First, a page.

The other quiet professionals : lessons for future cyber forces from the evolution of special forces by Christopher Paul( Book )

7 editions published in 2014 in English and Undetermined and held by 63 WorldCat member libraries worldwide

"With the establishment of U.S. Cyber Command, the cyber force is gaining visibility and authority, but challenges remain, particularly in the areas of acquisition and personnel recruitment and career progression. A review of commonalities, similarities, and differences between the still-nascent U.S. cyber force and early U.S. special operations forces, conducted in 2010, offers salient lessons for the future direction of U.S. cyber forces"--Provided by publisher
The challenge of violent drug-trafficking organizations : an assessment of Mexican security based on existing RAND research on urban unrest, insurgency, and defense-sector reform by Christopher Paul( Book )

11 editions published in 2011 in English and held by 7 WorldCat member libraries worldwide

Violent drug-trafficking organizations (VDTOs) in Mexico produce, transport, and deliver into the United States tens of billions of dollars worth of narcotics annually, but their activities are not limited to drug trafficking. VDTOs have also engaged in human trafficking, weapon trafficking, kidnapping, money laundering, extortion, bribery, racketeering, and assassinations. In an effort to clarify the scope and details of the challenges posed by VDTOs, a RAND team conducted a Delphi expert elicitation exercise, the results of which offer an assessment of the contemporary security situation in Mexico through the lens of existing RAND research on related issues. The exercise centered around three strands of prior RAND research on urban instability and unrest, historical insurgencies, and defense-sector reform. Although this prior research was not designed specifically for the study of Mexico, all three areas offer applicable insights. Assessment scorecards from these projects were used to obtain input from the expert panel and to guide the resulting discussion. The goal was not to break significant new ground in understanding the dynamics of drug violence in Mexico or to offer a qualitative assessment of these dynamics, but rather to provide an empirically based platform for identifying key areas that merit further investigation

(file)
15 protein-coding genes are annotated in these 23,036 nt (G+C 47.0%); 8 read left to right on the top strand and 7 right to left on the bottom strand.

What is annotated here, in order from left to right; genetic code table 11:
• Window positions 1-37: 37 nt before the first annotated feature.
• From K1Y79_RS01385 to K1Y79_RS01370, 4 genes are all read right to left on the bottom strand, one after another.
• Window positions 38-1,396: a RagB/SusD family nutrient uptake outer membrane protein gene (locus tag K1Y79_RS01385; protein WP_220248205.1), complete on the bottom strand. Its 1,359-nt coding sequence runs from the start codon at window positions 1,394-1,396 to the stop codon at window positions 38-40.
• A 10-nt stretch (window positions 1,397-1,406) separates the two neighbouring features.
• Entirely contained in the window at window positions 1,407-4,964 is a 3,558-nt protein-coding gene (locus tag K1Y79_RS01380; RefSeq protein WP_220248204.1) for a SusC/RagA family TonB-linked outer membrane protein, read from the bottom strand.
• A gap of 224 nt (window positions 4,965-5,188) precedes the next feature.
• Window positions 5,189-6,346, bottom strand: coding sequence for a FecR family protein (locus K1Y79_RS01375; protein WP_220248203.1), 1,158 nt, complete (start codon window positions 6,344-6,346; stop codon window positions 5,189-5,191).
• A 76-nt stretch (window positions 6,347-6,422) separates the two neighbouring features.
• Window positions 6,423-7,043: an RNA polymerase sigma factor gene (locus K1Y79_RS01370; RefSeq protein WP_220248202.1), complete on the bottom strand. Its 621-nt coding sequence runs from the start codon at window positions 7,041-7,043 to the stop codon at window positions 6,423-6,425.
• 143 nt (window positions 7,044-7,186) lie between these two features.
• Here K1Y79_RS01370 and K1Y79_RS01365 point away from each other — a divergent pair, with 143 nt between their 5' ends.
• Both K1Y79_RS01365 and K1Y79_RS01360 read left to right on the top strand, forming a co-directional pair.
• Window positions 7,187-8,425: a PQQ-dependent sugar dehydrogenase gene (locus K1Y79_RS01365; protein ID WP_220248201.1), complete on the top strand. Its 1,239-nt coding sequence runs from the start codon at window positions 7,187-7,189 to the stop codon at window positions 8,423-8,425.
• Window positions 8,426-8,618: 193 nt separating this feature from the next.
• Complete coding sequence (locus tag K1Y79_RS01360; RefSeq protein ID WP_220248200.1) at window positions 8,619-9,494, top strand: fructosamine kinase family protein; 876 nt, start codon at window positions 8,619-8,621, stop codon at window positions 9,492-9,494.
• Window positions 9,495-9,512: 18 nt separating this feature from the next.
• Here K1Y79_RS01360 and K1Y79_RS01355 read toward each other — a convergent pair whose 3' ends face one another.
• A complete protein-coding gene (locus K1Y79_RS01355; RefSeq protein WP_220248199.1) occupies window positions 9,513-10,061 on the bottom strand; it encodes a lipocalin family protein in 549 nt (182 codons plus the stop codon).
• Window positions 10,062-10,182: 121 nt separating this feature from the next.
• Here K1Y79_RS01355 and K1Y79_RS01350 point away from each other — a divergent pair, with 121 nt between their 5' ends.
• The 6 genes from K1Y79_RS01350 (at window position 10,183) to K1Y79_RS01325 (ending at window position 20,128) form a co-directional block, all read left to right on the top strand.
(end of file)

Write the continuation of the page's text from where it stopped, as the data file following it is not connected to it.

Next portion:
Alert and ready : an organizational design assessment of Marine Corps intelligence by Christopher Paul( Book )

7 editions published in 2011 in English and held by 6 WorldCat member libraries worldwide

As the U.S. Marine Corps (USMC) has grown in strength, it has needed to add intelligence capabilities. Since the end of the Cold War and, especially, since September 11, 2001, USMC intelligence has had to tailor its organization to meet the evolving demands of the operational environment. This has resulted in a number of ad hoc arrangements, practices, and organizations. A broad review of the organizational design of the USMC intelligence enterprise examined how to align it efficiently and effectively with current and future missions and functions. Specifically, the review, which included interviews with a range of USMC personnel and civilians, considered the organization of (and possible improvements to) the Intelligence Department, the Marine Corps Intelligence Activity, the intelligence organizations within the Marine Expeditionary Forces (specifically, the intelligence and radio battalions), and intelligence structures in the combat elements. A comparison of 48 organizational and functional issues with a series of USMC intelligence and functional issues resulted in a series of recommendations to help improve the ⁰́fit⁰́₊ of USMC intelligence organizations with their environmental context. In some cases, the service would benefit not from changing its intelligence structure but by realigning it; in other areas, restructuring would lend greater efficiency and effectiveness to the USMC intelligence enterprise
 
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Reporters on the battlefield : the embedded press system in historical context
Alternative Names
Paul, Christopher Edward 1971-

Languages
English (114)

Covers
Strategic communication : origins, concepts, and current debatesVictory has a thousand fathers : detailed counterinsurgency case studiesMarines on the beach : the politics of U.S. military intervention decision making